'Massively overdue' smartphone review to tackle predators, cyberbullies
By Jordan Baker, smh.com.au, 21 June 2018
Tackling predators and cyber bullying will be the priority for a review of phones in NSW schools, and a recommendation to ban smartphones in primary school is on the cards, says the psychologist heading the review, Michael Carr-Gregg.
NSW Education Minister Rob Stokes called Dr Carr-Gregg on Wednesday to ask him to head the review, which will be the first in Australia.
The terms of reference have not yet been drawn up, no panel has been chosen and no deadline has been decided.
Dr Carr-Gregg said he would look at global research into smartphones in schools, and what schools are doing around the world. He would invite submissions and report back to the minister with suggestions for smartphone guidelines in schools.
At present, school policies for electronic devices vary widely. After the review, schools would still be able to decide their own policies, but they would have research on which to base those decisions.
"I think it's massively overdue," Dr Carr-Gregg said. "You have to understand that there is huge community concern around this issue, [and] there is also a legal duty of care that schools have to keep students safe, to provide them with a safe environment in which to learn."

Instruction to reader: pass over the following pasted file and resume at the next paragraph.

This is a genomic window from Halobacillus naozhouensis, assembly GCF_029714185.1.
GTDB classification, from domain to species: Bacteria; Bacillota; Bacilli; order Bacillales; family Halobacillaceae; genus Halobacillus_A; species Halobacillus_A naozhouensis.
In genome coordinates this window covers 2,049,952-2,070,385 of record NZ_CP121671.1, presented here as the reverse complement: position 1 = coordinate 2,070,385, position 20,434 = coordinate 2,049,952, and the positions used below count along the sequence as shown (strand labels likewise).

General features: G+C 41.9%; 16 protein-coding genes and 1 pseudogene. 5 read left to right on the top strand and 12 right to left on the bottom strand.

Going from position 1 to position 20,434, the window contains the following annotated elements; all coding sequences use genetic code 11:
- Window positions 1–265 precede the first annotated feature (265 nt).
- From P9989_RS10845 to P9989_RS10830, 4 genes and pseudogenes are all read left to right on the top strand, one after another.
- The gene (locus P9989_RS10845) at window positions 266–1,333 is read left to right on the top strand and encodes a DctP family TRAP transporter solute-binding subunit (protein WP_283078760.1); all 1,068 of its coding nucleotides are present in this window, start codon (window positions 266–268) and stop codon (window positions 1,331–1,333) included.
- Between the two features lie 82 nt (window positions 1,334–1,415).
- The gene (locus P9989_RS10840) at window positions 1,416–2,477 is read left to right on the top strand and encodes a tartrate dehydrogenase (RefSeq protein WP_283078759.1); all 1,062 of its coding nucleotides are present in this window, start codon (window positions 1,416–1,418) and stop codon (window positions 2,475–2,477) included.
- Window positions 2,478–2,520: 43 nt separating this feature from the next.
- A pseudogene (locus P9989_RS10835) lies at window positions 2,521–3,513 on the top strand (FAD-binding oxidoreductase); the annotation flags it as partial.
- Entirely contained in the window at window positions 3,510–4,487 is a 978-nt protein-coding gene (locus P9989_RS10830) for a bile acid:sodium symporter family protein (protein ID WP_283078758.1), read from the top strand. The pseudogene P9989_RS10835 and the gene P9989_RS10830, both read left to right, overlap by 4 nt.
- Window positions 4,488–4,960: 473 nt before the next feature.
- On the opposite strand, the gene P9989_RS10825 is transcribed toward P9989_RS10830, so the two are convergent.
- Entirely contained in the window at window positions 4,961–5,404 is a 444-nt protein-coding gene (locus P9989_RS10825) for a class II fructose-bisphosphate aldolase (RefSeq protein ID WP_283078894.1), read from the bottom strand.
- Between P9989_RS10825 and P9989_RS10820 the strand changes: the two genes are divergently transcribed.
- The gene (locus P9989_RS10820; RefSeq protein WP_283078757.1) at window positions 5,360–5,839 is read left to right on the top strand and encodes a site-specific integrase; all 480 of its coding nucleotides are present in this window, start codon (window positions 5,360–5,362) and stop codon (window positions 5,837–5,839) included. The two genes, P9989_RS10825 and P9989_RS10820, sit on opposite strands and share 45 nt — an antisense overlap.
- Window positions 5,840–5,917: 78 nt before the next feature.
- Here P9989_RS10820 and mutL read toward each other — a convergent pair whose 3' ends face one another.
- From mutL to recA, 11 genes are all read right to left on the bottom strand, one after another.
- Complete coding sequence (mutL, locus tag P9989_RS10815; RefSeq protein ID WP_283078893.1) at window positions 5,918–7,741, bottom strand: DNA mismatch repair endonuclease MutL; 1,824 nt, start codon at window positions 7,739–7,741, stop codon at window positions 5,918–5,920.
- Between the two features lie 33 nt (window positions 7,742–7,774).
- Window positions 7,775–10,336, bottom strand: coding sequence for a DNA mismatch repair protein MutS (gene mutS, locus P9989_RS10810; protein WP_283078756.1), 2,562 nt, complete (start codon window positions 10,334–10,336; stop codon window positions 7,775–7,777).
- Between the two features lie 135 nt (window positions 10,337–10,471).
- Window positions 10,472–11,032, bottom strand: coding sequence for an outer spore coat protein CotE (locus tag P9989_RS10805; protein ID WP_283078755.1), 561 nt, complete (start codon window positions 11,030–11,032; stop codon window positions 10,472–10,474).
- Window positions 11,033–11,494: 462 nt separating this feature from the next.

Distraction and lack of sleep were big issues arising from mobile phone use, but predators and cyber bullying were the most pressing, he said.
"One in four children under the age of 12 are being stalked, harassed and abused," Dr Carr-Gregg said.
World education expert Pasi Sahlberg, from Finland, recently called for a ban on smartphones in NSW primary schools.
Dr Carr-Gregg said such a ban was doable - for example, parents could buy their children "dumb phones" rather than smart phones.
"I am not anti-technology at all. I think we have to find a balance between helping young people manage their school work, have a social life and get the good parts out of technology; that's the challenge."
Federal Education Minister Simon Birmingham welcomed the review, reiterating his view that there was no place in the classroom for mobile phones.
"Technology has a role to play in the classroom and, of course, we need to facilitate that, but personal mobile phones are obviously a potential distraction in terms of access to social media sites, as well as potentially a source of bullying activities," he told the Nine Network.
The president of the NSW Teachers Federation, Maurie Mulheron, also welcomed the review but said teachers had to be involved.
"For a review to have real education implications, I think you need to have an educator involved as well," he said.
"We know it's changing young people's behaviour in ways that we haven't predicted. We also know that there are many vulnerable students who are on the receiving end of bullying and harassment. And inside the classroom it can be extraordinarily frustrating for teachers."